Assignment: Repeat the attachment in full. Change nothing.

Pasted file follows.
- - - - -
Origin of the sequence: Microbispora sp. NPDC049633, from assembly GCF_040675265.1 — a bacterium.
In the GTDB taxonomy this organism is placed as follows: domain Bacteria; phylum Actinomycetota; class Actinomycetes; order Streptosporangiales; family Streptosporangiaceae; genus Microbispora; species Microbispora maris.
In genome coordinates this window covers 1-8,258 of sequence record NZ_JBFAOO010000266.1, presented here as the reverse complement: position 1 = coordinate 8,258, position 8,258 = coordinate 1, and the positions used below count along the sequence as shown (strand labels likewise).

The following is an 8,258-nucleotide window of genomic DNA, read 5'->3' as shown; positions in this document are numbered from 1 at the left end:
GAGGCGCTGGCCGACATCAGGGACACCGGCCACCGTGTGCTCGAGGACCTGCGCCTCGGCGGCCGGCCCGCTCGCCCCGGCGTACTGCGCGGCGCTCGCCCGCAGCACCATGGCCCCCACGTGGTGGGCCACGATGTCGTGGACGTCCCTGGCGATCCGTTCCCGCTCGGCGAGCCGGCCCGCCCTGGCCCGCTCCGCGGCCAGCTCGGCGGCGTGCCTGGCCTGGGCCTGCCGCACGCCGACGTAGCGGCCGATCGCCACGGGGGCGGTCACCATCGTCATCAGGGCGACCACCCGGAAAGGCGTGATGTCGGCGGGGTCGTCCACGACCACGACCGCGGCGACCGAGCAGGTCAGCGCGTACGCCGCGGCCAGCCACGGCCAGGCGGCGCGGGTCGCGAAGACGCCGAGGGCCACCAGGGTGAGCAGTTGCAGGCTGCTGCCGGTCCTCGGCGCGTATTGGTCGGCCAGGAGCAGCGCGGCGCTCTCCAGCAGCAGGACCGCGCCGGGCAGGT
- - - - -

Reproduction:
Origin of the sequence: Microbispora sp. NPDC049633, from assembly GCF_040675265.1 — a bacterium.
In the GTDB taxonomy this organism is placed as follows: domain Bacteria; phylum Actinomycetota; class Actinomycetes; order Streptosporangiales; family Streptosporangiaceae; genus Microbispora; species Microbispora maris.
In genome coordinates this window covers 1-8,258 of sequence record NZ_JBFAOO010000266.1, presented here as the reverse complement: position 1 = coordinate 8,258, position 8,258 = coordinate 1, and the positions used below count along the sequence as shown (strand labels likewise).

The following is an 8,258-nucleotide window of genomic DNA, read 5'->3' as shown; positions in this document are numbered from 1 at the left end:
GAGGCGCTGGCCGACATCAGGGACACCGGCCACCGTGTGCTCGAGGACCTGCGCCTCGGCGGCCGGCCCGCTCGCCCCGGCGTACTGCGCGGCGCTCGCCCGCAGCACCATGGCCCCCACGTGGTGGGCCACGATGTCGTGGACGTCCCTGGCGATCCGTTCCCGCTCGGCGAGCCGGCCCGCCCTGGCCCGCTCCGCGGCCAGCTCGGCGGCGTGCCTGGCCTGGGCCTGCCGCACGCCGACGTAGCGGCCGATCGCCACGGGGGCGGTCACCATCGTCATCAGGGCGACCACCCGGAAAGGCGTGATGTCGGCGGGGTCGTCCACGACCACGACCGCGGCGACCGAGCAGGTCAGCGCGTACGCCGCGGCCAGCCACGGCCAGGCGGCGCGGGTCGCGAAGACGCCGAGGGCCACCAGGGTGAGCAGTTGCAGGCTGCTGCCGGTCCTCGGCGCGTATTGGTCGGCCAGGAGCAGCGCGGCGCTCTCCAGCAGCAGGACCGCGCCGGGCAGGT